Per the findings of a previous survey in 2009, the odds of obesity in Jordan in 2017 were approximately twice the odds in 2009 in both men and women after adjusting for age. Lifestyle changes, including the growing consumption of Western-style fast food, reduced physical activity, and an increasingly sedentary lifestyle may explain the increasing rate of overweight and obesity. A similarly increasing trend for obesity has been seen in many countries of the region. The mean BMI and the prevalence of obesity among adults in the EMR increased between 1980 and 2015, possibly due to social and demographic transitions in the area as well as lifestyle changes [6,9].
The prevalence of obesity, even when assessed using different indicators, was found to be greater among women than men in this study. The higher rates among women might be explained by traditional/cultural restrictions in lifestyle choices available to women and limited access to exercise.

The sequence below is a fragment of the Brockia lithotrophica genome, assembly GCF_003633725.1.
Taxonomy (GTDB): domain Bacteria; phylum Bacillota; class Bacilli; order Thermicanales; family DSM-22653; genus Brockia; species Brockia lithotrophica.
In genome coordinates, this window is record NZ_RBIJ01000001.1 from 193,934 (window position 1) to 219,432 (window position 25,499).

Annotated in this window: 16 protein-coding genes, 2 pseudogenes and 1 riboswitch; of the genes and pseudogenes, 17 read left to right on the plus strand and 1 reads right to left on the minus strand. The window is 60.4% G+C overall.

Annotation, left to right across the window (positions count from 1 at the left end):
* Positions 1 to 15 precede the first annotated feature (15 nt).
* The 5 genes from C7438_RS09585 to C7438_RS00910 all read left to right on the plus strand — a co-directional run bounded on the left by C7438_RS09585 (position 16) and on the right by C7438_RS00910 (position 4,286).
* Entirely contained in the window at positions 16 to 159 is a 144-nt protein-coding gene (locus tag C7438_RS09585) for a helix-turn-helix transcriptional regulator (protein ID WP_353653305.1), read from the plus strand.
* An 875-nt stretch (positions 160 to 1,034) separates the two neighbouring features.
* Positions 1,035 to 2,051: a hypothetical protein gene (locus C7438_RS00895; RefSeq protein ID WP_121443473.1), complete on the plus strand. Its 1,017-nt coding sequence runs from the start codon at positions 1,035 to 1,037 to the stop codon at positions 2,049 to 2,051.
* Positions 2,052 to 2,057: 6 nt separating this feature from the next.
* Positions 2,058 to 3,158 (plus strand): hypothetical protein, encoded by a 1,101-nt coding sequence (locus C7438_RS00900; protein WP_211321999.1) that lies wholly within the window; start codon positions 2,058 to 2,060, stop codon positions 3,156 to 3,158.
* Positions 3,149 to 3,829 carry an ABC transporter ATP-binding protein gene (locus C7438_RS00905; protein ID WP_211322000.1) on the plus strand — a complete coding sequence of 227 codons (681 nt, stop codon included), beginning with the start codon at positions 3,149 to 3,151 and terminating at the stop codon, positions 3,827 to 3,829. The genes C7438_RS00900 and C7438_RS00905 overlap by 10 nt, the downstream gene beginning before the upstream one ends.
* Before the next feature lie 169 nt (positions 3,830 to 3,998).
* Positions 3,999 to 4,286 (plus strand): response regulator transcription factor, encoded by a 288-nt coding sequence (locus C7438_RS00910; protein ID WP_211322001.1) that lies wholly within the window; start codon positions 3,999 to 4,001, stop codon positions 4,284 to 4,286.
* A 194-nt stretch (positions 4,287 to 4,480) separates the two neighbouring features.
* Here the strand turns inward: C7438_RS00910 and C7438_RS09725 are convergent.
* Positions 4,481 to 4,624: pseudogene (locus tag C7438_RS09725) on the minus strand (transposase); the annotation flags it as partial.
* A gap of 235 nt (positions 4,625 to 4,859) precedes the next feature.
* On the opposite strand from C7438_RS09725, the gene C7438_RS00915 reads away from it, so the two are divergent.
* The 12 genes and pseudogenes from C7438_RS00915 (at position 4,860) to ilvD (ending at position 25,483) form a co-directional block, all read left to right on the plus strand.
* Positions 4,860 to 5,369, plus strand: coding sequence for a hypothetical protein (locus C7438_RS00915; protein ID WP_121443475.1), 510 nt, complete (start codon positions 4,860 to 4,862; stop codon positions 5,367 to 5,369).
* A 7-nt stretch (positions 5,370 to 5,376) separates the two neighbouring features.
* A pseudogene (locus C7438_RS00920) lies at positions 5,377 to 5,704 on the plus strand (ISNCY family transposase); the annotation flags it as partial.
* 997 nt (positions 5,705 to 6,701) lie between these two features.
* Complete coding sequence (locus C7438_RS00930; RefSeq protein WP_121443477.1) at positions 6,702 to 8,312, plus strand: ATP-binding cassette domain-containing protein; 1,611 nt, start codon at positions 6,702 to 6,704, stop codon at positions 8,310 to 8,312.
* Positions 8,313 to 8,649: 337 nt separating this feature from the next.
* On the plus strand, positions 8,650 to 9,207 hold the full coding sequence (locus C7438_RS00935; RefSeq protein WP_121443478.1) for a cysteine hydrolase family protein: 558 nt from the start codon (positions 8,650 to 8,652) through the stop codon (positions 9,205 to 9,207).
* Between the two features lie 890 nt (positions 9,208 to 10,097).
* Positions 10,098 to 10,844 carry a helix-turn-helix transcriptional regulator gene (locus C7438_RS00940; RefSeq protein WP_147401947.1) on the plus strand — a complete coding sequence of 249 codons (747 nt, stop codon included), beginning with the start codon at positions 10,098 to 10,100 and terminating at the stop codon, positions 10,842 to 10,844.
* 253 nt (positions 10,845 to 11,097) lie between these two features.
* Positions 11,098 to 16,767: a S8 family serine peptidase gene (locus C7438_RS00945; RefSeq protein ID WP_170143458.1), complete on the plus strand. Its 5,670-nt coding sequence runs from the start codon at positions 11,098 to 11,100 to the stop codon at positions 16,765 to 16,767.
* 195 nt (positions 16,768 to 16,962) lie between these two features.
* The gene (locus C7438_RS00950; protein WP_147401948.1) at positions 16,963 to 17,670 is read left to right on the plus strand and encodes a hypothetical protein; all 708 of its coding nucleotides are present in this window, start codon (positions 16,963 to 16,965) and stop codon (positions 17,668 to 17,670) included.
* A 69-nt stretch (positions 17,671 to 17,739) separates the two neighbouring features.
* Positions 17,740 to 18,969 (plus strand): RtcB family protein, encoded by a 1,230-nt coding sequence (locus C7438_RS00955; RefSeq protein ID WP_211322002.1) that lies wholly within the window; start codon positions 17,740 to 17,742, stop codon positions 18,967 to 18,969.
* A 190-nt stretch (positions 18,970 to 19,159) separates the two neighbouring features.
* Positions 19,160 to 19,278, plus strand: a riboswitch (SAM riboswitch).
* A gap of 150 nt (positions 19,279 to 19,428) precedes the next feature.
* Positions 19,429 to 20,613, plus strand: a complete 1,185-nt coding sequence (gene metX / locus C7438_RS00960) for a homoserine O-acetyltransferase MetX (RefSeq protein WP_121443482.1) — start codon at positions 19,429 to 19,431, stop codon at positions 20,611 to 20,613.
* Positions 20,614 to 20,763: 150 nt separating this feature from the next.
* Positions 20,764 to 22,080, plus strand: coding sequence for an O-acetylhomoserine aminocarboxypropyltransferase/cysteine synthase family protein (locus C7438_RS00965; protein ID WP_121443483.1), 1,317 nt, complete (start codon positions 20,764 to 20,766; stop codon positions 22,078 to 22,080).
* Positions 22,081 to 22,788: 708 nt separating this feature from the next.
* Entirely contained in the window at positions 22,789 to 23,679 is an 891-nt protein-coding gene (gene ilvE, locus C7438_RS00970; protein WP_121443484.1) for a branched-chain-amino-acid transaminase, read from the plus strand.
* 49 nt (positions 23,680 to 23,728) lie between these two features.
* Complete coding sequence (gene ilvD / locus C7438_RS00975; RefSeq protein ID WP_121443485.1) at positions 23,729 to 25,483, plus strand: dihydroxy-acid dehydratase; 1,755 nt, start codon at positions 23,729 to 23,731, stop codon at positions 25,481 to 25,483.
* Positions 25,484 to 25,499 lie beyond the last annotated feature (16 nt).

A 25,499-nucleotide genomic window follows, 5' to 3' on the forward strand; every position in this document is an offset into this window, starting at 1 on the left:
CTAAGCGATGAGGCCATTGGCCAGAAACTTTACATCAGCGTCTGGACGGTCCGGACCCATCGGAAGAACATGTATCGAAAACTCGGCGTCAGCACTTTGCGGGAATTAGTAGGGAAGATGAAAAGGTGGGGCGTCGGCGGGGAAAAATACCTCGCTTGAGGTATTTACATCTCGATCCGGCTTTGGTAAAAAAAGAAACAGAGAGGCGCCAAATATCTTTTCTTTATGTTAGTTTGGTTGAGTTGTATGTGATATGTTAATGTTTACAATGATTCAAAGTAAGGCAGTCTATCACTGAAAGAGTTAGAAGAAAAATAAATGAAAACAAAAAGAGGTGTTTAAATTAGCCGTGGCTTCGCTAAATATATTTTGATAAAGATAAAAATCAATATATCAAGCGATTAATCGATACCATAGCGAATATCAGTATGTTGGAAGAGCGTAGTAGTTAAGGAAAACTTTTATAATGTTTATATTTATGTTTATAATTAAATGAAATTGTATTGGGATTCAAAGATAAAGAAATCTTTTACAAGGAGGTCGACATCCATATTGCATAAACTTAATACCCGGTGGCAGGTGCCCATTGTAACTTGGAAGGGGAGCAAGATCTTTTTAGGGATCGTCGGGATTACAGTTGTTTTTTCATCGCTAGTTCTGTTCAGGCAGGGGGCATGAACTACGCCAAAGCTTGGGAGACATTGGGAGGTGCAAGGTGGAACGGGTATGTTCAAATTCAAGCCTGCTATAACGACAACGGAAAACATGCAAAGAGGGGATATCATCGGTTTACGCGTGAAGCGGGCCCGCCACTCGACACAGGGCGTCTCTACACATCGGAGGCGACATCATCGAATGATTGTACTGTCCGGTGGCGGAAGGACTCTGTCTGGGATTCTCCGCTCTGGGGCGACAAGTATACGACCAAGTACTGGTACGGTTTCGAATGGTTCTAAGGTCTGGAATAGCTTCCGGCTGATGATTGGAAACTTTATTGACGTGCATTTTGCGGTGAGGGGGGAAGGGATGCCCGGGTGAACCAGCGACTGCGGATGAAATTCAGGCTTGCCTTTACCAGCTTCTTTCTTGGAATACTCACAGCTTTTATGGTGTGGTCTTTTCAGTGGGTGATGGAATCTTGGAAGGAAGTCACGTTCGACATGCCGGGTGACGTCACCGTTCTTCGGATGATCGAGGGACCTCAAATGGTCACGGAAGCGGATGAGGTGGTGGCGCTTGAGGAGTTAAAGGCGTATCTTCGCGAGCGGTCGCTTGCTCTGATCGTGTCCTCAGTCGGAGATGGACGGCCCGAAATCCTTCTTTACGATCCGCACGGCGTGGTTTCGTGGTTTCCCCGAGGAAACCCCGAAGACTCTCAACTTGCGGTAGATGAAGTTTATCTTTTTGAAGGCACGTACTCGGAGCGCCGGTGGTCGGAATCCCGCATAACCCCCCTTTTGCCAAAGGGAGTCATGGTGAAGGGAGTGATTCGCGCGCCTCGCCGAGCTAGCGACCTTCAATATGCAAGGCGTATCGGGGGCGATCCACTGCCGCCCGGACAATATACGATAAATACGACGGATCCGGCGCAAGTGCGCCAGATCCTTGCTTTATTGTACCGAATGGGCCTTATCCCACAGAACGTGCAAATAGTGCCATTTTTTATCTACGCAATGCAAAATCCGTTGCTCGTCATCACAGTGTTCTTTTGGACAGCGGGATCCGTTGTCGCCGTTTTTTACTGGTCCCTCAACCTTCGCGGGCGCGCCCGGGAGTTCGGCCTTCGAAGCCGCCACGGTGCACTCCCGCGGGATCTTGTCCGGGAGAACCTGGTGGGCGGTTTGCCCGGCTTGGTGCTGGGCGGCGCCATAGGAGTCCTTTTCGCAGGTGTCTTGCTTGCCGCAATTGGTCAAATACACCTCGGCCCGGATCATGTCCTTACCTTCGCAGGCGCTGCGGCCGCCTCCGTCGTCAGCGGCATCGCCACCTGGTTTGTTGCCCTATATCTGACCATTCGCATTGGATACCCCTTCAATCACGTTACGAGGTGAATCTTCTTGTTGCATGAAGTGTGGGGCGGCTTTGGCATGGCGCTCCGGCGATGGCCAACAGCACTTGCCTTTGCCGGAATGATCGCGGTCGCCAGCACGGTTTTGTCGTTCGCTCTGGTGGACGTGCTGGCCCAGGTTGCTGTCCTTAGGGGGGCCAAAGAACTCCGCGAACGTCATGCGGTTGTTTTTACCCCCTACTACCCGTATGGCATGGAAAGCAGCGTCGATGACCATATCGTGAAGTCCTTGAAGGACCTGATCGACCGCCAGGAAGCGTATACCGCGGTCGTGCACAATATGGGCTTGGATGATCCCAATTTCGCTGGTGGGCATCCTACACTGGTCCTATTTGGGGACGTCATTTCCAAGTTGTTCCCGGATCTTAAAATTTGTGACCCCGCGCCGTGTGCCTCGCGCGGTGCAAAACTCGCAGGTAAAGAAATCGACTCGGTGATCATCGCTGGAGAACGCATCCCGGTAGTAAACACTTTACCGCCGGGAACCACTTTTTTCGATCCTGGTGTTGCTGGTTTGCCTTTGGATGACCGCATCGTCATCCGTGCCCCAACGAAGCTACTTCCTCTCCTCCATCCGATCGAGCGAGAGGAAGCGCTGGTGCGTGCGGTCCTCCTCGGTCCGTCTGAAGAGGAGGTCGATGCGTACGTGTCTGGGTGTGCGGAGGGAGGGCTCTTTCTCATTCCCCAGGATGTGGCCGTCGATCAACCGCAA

The present study showed that married people were more likely to be obese than unmarried individuals. A similar finding was reported in another study in Jordan, which found that the prevalence rates of obesity in married and unmarried adults were 54% and 37%, respectively [10]. A study in Syria yielded similar results, with obesity prevalence rates of 45% and 21% among married and unmarried adults, respectively [20]. Other studies in the region [21-23] have reported similar findings. Marital status has been found to have a mixed relationship with obesity, and the mechanism behind this relationship is poorly understood. The higher odds of obesity among married participants in the present study may be explained by decreases in physical activity, changes in dietary patterns, and a potentially decreased focus on being attractive among married individuals [24-26]. In contrast, unmarried people may pay closer attention to their weight in an effort to appear more attractive to potential marital partners. In married individuals, living in a common household provides social support and can create a responsibility to eat together; this may cause married people to eat more regularly, leading to weight gain [25,27]. This is also supported by our finding that the odds of obesity among men increased by 4% for each additional daily meal.